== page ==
Vaccines can help bring those numbers down, but how quickly it happens depends largely on the situation on the ground. In places where cases are increasing, scientists have observed an inflection point with vaccinations, after which cases, hospitalizations and deaths start to fall dramatically.
“It appeared to be at the 40 to 50 percent first-dose rate,” Gandhi said. “After that, things started plummeting.”
There are currently 15 people hospitalized for Covid-19 in San Francisco, a figure that roughly works out to be less than 2 per 100,000 people. While there’s no magic number, Gandhi said it’s these types of low hospitalization rates that public health officials monitor to ensure a city is on the right track.
In March 2020, San Francisco was the first city in the nation to issue a mandatory shelter-in-place order in response to the pandemic. And the city has maintained other stringent mitigation procedures that Colfax, San Francisco’s health director, said has helped the city “beat back three surges.”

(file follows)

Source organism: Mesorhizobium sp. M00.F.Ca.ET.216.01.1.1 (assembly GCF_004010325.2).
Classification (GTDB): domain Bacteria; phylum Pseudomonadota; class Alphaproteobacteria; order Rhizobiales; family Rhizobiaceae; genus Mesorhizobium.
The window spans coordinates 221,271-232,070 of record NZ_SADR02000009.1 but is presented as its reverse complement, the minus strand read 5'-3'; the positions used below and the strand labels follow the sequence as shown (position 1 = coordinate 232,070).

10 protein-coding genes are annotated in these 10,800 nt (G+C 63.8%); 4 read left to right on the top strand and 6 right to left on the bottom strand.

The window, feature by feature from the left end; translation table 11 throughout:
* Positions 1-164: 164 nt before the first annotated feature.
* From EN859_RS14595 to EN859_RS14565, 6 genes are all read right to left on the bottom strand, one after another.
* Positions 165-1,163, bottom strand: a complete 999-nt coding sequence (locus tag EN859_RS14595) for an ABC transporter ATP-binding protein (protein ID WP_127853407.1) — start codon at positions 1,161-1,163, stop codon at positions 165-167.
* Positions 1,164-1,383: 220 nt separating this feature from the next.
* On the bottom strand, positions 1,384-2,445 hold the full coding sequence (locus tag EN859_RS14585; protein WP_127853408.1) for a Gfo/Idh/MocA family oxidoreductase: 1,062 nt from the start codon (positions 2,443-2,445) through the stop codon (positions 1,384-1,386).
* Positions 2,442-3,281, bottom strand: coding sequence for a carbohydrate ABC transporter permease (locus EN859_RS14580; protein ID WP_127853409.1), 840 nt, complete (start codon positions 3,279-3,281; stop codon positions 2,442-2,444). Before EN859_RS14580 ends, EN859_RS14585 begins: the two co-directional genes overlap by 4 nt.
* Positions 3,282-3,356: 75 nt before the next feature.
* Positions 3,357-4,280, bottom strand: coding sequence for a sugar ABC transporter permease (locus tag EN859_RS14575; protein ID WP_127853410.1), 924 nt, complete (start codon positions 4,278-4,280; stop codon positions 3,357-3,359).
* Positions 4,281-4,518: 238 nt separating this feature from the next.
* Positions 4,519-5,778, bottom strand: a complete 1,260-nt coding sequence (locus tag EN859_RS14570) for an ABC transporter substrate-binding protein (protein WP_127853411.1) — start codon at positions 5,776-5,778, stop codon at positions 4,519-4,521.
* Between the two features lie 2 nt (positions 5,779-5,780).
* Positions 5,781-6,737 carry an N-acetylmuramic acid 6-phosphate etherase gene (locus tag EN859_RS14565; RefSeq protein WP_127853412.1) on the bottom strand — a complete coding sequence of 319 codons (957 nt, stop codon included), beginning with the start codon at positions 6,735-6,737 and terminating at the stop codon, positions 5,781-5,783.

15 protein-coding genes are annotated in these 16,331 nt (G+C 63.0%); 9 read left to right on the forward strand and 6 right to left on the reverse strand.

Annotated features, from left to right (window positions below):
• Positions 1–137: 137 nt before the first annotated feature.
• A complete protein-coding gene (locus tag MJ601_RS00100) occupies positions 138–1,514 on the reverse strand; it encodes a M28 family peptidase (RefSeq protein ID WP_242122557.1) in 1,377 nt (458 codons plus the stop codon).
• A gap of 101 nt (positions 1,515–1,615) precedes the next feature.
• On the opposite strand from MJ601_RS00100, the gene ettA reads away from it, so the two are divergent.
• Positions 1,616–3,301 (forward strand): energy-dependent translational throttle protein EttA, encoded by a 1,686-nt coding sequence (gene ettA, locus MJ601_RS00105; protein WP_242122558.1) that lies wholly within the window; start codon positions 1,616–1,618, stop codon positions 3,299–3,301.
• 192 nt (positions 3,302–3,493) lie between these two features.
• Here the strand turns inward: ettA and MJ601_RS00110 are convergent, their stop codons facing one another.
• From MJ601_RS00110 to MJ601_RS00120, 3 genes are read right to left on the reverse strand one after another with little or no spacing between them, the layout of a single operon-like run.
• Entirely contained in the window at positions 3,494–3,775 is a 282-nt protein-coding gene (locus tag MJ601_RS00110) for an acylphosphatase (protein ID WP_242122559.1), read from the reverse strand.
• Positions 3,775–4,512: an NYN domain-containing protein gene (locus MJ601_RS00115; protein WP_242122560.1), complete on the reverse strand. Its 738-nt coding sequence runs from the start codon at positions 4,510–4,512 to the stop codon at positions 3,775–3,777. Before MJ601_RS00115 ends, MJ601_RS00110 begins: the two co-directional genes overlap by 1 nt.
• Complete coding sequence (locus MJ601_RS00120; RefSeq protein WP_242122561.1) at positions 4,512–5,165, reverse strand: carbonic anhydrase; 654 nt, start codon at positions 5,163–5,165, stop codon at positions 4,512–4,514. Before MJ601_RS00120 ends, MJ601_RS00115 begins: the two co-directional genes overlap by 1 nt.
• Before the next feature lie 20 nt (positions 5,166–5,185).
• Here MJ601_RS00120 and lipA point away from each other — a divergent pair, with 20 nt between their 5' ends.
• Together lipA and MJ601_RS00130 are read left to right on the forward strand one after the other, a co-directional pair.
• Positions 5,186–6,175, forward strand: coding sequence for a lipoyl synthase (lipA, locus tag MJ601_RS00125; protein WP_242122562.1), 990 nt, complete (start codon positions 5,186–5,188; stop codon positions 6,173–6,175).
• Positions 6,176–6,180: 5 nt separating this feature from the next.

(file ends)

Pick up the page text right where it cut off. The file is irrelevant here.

Colfax also credited the widespread embrace of the city's public health interventions for that progress.
"This culture and support for public health, and infrastructure for public health, is deeply embedded in San Francisco, largely due to our response to the HIV/AIDS epidemic," he said. "That's ingrained in our cultural DNA."
But the real test will likely come this week when the city begins to lift some of its restrictions.
"The final test when you achieve herd immunity is not being in lockdown and not having mitigation procedures," Gandhi said. "The way we could tell that we got to herd immunity with measles is that people were out and about and mingling and people weren't getting sick and kids weren't being hospitalized with severe measles."
Still, herd immunity is not a fixed target, and the threshold can vary depending on a number of factors, including population dynamics. Achieving herd immunity also doesn't automatically guarantee the coronavirus will simply fade away. Even though more than 90 percent of the U.S. population has received a measles vaccine, for example, there can still be outbreaks.